Dunleavy, DeJuan, and Daniels: The One-Night Heroes of the NBA Playoffs
Monday night was basically DeJuan Blair’s Disney Channel Original Movie — let’s call it Small Giant. In Small Giant, an undersize center named KeyJohn Clair (played by Blair) languishes on the bench as his new team, the Pure-of-Heart Ranch Hands, falls into a 20-point hole against his old team, the Neoliberal Oil Titans, whose head coach, Glegg Proppovichesevich, cast Clair off merely because he didn’t like him. (I have yet to workshop this logline.)
It’s Game 4, and the Ranch Hands have a shocking one-game lead over the heavily favored, ice-hearted Barons, but if they squander it now, ALL HOPE WILL BE LOST. In a stirring third-act reversal — the first two acts are just, like, Clair shouting dad jokes at Matt Bonner from the bench — Clair takes the court and scores 12 points in the second half, propelling the Ranch Hands to a comeback … before he kicks Tiago Splitter in the head and gets thrown out of the game. Look, it’s time kids get a little taste of fatalism in their after-school viewing experiences.
Now, all of this is closely based on real life — you could even say it’s more “an actual thing that happened, except with overly literal pseudonyms” — and Blair’s “hostile act” prematurely ended one of the greatest nights of his career. This is all relative for a guy like Blair, who’s never been in danger of making an All-Star team. At this stage in his basketball life, avenging his dismissal by the Spurs with a late-game outburst is pretty much the best he can hope for, and if it causes Shawn Marion to make a joke about “hostile act” being an action movie, then all the better. Blair’s Monday night was his own Disney Channel Original Movie, but come Game 5, Mavs win or loss, it’ll be relegated to the Netflix micro-genre dungeon of time.
Remember Vince Carter’s buzzer-beater in Game 3?
Barely, right? It’s already given way in the narrative to Blair’s Game 4 point-explosion-turned-bicycling-with-Tiago’s-skull. Carter’s shocking shot from the corner has become a part of the series’ DNA, but, with eight different playoff contests in action, and four games a night, it’s been squeezed out by the churn of new moments, new narrative-commandeering feats by new supporting players. Remember Mike Dunleavy Jr.’s 35? Do you even remember who Mike Dunleavy Jr. is? Have you been watching his hit television show, The Following? How many degrees of separation are there between you and Mike Dunleavy Bacon Jr.?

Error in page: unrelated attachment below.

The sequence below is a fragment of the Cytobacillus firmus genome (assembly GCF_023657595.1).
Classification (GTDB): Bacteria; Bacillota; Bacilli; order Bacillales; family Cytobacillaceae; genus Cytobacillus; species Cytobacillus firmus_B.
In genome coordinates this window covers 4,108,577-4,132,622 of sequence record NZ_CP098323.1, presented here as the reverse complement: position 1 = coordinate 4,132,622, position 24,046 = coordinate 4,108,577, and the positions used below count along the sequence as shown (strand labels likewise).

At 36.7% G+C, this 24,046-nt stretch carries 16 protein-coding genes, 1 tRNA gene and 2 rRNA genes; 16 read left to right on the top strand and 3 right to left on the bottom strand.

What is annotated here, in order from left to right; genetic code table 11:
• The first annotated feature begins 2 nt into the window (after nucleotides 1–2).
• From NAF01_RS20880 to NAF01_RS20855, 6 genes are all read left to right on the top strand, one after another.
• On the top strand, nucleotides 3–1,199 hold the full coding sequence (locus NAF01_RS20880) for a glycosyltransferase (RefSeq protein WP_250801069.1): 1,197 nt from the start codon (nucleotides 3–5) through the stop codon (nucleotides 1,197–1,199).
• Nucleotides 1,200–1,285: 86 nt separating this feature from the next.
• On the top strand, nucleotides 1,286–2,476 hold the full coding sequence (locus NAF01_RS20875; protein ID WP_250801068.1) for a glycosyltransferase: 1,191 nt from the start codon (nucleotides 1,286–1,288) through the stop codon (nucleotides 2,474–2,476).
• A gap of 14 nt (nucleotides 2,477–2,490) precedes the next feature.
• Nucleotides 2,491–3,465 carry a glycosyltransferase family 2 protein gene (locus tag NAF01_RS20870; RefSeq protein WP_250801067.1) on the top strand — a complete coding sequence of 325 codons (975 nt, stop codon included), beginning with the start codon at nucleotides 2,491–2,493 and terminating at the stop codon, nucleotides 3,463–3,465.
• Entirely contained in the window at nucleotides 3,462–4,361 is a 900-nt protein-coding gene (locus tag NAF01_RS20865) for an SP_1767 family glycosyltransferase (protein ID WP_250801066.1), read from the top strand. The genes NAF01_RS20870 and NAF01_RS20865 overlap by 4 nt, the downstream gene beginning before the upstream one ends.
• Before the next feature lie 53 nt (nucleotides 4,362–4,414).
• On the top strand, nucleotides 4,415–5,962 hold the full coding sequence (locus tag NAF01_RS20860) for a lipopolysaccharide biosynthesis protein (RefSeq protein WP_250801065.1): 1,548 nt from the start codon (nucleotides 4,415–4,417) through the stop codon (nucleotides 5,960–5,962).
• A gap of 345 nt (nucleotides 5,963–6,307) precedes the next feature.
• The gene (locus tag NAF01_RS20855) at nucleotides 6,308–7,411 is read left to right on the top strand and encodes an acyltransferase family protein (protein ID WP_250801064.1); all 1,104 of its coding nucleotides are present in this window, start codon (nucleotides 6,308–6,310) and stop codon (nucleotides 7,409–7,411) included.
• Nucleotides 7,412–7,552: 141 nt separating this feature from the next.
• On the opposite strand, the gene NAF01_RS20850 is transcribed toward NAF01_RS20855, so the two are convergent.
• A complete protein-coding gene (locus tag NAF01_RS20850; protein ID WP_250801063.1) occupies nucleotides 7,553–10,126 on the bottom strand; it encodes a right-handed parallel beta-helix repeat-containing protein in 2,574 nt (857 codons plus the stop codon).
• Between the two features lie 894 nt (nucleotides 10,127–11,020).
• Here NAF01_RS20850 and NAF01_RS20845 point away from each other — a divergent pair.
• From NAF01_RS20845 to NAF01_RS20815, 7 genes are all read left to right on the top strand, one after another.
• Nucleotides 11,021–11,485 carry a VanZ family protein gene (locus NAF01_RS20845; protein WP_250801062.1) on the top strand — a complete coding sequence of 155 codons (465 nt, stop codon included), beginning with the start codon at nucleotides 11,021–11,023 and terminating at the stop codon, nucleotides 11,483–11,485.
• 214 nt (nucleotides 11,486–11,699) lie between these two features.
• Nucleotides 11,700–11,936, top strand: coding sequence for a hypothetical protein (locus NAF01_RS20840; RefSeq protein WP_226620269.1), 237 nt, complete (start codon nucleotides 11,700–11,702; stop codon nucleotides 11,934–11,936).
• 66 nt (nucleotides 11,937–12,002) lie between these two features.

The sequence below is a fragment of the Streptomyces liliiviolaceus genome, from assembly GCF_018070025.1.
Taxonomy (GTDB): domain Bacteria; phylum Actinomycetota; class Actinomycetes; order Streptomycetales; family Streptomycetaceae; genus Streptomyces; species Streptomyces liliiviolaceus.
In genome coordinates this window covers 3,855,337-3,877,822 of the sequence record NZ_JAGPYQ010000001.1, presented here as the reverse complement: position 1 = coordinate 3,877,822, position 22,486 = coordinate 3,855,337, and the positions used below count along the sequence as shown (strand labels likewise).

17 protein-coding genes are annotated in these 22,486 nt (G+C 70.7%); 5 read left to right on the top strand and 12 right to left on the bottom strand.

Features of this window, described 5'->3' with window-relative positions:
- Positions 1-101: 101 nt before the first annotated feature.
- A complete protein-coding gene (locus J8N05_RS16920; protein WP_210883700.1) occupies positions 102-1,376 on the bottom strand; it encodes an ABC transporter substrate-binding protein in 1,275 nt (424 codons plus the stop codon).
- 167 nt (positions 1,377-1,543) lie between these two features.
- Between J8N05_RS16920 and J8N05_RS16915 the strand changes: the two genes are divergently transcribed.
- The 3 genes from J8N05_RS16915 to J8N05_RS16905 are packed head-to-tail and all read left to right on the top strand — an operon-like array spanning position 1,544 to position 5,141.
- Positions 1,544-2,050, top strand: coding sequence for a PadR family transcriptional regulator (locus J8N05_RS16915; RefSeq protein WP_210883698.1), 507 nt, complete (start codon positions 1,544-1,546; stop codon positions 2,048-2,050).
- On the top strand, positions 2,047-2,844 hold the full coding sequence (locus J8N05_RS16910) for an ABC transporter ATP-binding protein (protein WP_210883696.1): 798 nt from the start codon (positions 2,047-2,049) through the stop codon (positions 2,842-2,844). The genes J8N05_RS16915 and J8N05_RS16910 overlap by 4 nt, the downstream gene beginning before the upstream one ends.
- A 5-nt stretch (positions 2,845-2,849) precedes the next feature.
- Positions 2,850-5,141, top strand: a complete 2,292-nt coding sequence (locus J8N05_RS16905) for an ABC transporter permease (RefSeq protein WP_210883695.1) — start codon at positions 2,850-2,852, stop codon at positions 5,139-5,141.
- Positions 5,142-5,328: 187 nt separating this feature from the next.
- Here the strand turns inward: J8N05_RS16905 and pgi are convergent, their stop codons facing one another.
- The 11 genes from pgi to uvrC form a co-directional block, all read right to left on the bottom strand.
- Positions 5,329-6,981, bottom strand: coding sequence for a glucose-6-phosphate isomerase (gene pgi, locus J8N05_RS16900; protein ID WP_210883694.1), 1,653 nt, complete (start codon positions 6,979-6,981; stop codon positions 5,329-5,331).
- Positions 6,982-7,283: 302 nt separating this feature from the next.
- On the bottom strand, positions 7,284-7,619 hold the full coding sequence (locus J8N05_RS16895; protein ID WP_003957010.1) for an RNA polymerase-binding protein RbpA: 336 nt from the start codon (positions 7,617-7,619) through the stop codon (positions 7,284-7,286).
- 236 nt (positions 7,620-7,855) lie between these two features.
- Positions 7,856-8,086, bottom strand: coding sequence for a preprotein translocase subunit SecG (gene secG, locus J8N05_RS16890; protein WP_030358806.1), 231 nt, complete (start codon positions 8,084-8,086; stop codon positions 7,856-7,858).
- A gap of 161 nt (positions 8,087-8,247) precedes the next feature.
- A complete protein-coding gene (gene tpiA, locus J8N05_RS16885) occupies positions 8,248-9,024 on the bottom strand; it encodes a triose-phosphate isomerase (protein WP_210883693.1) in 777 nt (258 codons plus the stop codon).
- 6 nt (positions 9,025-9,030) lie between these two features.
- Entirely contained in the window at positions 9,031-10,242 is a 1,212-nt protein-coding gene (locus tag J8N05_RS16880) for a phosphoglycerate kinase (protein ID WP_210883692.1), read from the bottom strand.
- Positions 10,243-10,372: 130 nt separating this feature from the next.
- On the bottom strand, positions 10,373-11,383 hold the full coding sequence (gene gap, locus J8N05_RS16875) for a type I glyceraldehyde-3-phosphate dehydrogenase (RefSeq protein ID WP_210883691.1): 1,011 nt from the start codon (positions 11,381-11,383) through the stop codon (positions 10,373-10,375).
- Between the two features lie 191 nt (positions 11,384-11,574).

The postseason eats itself. Troy Daniels may have shot his way into NBA 2K14, but if the Rockets bow out in Round 1, he’ll be put into hibernation for the next six months. There’s a constant jostling for screen time, and it only serves to accentuate the beauty of each bizarre moment. Even more than those random acts of transcendence in the regular season, the Garden scoring jags and LeBron/Durant demonstrations of power, we have no space on the shelf for keeping Dunleavy 35-point games and DeJuan Blair head-kicks and Troy Daniels 3-pointers around any longer than absolutely necessary. The real heads will be out here saying they remember every moment of the Mavs’ run to a trophy in 2011, but I can barely recall the first half of last night’s game, and it isn’t just because I have a dilapidated brain. Every morning, there’s last night’s action and the night to come. And it’s the night to come that offers what we love most about this whole thing: a new plot to twist.
Kevin Lincoln (@KTLincoln) is a freelance writer living in Los Angeles.